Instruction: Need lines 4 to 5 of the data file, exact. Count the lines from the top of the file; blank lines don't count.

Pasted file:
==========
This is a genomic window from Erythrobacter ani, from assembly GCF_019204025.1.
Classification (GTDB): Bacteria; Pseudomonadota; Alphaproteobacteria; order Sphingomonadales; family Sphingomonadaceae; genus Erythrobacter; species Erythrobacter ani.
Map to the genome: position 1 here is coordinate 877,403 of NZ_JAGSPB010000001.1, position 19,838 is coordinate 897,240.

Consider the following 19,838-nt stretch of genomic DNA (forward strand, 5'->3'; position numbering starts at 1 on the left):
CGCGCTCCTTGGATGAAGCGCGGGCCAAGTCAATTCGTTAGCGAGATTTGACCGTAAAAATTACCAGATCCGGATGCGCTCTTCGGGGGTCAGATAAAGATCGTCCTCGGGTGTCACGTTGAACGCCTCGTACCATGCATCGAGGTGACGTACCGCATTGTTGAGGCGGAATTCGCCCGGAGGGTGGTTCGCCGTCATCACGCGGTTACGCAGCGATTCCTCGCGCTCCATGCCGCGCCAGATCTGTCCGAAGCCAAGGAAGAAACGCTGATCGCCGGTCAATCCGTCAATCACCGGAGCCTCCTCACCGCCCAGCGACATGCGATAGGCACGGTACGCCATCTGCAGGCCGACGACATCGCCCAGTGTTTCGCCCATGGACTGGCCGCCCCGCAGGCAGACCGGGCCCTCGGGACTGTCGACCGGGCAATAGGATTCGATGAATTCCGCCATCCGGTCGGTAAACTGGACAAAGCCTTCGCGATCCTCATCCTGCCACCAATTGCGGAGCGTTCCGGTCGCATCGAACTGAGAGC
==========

Consider the following 19,838-nt stretch of genomic DNA (forward strand, 5'->3'; position numbering starts at 1 on the left):
CGCGCTCCTTGGATGAAGCGCGGGCCAAGTCAATTCGTTAGCGAGATTTGACCGTAAAAATTACCAGATCCGGATGCGCTCTTCGGGGGTCAGATAAAGATCGTCCTCGGGTGTCACGTTGAACGCCTCGTACCATGCATCGAGGTGACGTACCGCATTGTTGAGGCGGAATTCGCCCGGAGGGTGGTTCGCCGTCATCACGCGGTTACGCAGCGATTCCTCGCGCTCCATGCCGCGCCAGATCTGTCCGAAGCCAAGGAAGAAACGCTGATCGCCGGTCAATCCGTCAATCACCGGAGCCTCCTCACCGCCCAGCGACATGCGATAGGCACGGTACGCCATCTGCAGGCCGACGACATCGCCCAGTGTTTCGCCCATGGACTGGCCGCCCCGCAGGCAGACCGGGCCCTCGGGACTGTCGACCGGGCAATAGGATTCGATGAATTCCGCCATCCGGTCGGTAAACTGGACAAAGCCTTCGCGATCCTCATCCTGCCACCAATTGCGGAGCGTTCCGGTCGCATCGAACTGAGAGC